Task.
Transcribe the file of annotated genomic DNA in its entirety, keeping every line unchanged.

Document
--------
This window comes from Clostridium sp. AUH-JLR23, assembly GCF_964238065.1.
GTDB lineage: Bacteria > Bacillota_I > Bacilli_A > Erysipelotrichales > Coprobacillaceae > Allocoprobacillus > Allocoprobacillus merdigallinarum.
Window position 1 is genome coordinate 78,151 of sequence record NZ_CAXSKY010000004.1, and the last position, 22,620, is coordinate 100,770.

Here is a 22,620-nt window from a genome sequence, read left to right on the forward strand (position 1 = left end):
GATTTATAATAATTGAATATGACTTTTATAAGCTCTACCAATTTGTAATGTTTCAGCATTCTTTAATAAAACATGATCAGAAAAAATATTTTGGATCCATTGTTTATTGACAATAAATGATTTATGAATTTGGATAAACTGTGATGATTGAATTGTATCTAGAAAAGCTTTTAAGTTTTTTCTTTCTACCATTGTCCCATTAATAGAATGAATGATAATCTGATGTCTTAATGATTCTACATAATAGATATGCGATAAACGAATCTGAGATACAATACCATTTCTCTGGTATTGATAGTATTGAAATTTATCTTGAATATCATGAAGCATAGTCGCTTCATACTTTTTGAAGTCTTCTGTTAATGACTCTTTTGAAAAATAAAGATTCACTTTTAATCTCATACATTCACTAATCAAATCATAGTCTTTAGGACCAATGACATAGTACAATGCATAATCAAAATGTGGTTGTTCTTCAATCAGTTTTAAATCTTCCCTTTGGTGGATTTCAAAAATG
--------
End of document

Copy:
This window comes from Clostridium sp. AUH-JLR23, assembly GCF_964238065.1.
GTDB lineage: Bacteria > Bacillota_I > Bacilli_A > Erysipelotrichales > Coprobacillaceae > Allocoprobacillus > Allocoprobacillus merdigallinarum.
Window position 1 is genome coordinate 78,151 of sequence record NZ_CAXSKY010000004.1, and the last position, 22,620, is coordinate 100,770.

Here is a 22,620-nt window from a genome sequence, read left to right on the forward strand (position 1 = left end):
GATTTATAATAATTGAATATGACTTTTATAAGCTCTACCAATTTGTAATGTTTCAGCATTCTTTAATAAAACATGATCAGAAAAAATATTTTGGATCCATTGTTTATTGACAATAAATGATTTATGAATTTGGATAAACTGTGATGATTGAATTGTATCTAGAAAAGCTTTTAAGTTTTTTCTTTCTACCATTGTCCCATTAATAGAATGAATGATAATCTGATGTCTTAATGATTCTACATAATAGATATGCGATAAACGAATCTGAGATACAATACCATTTCTCTGGTATTGATAGTATTGAAATTTATCTTGAATATCATGAAGCATAGTCGCTTCATACTTTTTGAAGTCTTCTGTTAATGACTCTTTTGAAAAATAAAGATTCACTTTTAATCTCATACATTCACTAATCAAATCATAGTCTTTAGGACCAATGACATAGTACAATGCATAATCAAAATGTGGTTGTTCTTCAATCAGTTTTAAATCTTCCCTTTGGTGGATTTCAAAAATG